Way back in 1995 when I first encountered the net my immediate reaction was "goodbye traditional media" - given that I was working in radio at the time, it meant I had to make some adjustments to my "career path".
Still, its taken 15 years to cross the line, but it looks like we are there. Ad Spending: Internet Tops TV in UK
In the United Kingdom, however, the Internet Advertising Bureau (IAB) is reporting that online advertising has overtaken television. According to Reuters, advertising spend on the Internet grew 4.6% to a total of 23.5% of the total market.Haven't seen the comparison yet for NZ, but in the current economy, TV here is taking a real hiding - TVNZ profits plunge 90pc to $2.1m
On the flip side, television advertising spend plummeted 17% and dropped to second place, accounting for 21.9% of the total. That means, for the first time ever, the web is the leading medium for advertising in the UK.
IAB chief executive, Guy Phillipson says, “This is a significant milestone…This is the first major market where online has overtaken television to become the biggest single medium.” The IAB report, conducted twice a year, found that online ad spend now accounts for 1.75 billion pounds, which is roughly $2.7 billion. Reuters reports that the increase in online ad spend is a result of economic conditions that are forcing advertisers to move to the webThat last bit is perhap the most interesting part of all. The days of scattershot advertising where is someone is in the room they are deemed to have "received" the message, are over. Now we can track exactly who has clicked on the link attached to the ad and whether they became a client and the role of the marketing people has been made orders of magnitude harder.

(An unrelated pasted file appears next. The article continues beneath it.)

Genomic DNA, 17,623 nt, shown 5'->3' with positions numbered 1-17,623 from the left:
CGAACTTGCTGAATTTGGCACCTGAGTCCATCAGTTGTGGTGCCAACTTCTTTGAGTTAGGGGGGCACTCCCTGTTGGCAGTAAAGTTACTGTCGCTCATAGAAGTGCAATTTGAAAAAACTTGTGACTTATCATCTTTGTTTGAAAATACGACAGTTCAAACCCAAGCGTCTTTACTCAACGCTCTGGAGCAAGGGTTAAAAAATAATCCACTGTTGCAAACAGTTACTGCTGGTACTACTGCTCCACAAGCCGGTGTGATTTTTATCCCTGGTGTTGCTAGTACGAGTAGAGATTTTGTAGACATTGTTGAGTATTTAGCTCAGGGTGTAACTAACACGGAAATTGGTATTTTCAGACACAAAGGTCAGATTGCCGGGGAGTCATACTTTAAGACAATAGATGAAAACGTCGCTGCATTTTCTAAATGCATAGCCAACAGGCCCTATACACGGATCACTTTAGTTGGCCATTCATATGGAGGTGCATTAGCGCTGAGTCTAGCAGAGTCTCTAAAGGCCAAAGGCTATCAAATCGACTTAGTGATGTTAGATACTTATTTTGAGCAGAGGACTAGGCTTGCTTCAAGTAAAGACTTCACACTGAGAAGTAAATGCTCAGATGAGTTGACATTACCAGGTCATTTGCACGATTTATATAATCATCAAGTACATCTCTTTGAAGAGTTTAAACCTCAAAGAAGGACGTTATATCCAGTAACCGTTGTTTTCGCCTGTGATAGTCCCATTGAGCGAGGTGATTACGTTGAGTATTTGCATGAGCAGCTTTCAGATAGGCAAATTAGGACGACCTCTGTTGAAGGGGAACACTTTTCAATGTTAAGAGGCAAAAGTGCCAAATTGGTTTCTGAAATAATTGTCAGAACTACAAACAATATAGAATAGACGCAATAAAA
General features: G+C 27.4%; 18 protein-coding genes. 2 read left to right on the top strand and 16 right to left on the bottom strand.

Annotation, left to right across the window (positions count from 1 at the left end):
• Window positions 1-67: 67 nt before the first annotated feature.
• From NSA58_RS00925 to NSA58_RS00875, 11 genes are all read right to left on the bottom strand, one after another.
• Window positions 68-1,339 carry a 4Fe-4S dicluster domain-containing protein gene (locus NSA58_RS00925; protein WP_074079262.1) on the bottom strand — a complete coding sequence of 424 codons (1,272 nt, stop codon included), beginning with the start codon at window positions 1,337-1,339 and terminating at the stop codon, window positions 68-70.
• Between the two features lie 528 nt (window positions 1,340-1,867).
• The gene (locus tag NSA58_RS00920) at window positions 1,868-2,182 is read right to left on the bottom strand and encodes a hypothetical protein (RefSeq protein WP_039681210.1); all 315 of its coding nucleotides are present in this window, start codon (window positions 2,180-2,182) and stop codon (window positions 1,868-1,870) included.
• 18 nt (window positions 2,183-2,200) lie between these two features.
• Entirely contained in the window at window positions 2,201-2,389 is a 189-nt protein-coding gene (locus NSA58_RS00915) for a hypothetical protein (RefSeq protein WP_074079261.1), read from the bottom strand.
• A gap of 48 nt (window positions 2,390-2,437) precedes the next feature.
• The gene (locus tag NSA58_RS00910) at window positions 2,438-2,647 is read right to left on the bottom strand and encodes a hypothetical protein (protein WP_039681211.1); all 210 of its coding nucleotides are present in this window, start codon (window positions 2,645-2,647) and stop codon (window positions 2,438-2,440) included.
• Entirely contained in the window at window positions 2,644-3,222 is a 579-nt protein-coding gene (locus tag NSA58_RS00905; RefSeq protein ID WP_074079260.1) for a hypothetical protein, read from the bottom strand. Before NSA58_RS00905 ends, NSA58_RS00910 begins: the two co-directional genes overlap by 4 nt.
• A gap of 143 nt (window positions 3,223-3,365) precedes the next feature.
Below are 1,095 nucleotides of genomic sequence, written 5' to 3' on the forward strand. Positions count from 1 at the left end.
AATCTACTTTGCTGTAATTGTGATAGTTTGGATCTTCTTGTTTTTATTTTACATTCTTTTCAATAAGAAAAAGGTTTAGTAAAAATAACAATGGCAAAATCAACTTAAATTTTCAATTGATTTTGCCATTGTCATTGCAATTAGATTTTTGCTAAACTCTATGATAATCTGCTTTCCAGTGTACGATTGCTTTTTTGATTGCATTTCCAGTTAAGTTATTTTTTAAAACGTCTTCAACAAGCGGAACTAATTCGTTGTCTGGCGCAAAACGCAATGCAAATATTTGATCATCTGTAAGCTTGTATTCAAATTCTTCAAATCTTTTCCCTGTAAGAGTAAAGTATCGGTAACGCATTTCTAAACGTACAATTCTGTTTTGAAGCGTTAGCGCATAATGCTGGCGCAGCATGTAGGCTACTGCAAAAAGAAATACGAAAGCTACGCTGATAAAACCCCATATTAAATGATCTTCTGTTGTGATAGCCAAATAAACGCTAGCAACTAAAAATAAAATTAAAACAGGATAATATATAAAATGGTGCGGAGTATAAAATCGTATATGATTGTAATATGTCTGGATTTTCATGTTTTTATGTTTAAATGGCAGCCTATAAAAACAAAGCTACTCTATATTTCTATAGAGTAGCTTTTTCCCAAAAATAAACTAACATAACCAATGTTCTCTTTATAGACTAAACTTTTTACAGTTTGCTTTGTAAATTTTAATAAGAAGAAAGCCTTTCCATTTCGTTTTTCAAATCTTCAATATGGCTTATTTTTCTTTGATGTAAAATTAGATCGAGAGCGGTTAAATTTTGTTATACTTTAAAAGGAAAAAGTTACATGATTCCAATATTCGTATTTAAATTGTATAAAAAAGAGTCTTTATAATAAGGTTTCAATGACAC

But there's a meta here, Internet access and regular use is for those with discretionary income, the number of poor people with Internet access is still way behind; in NZ we have 100,000 families with school aged kids who don't have home access and that doesn't count the poor elderly, the poor disabled and the poor who don't have school-aged kids.
But they all have TV because once you have the device, the content is essentially free. But when advertisers realise that TV is mostly reaching those people who don't have any money, what exactly do we think they are going to do?
Exactly. Next question, have we reached the moment when the power laws governing media viability really kick in? Stay logged in, because staying tuned may not be available much longer.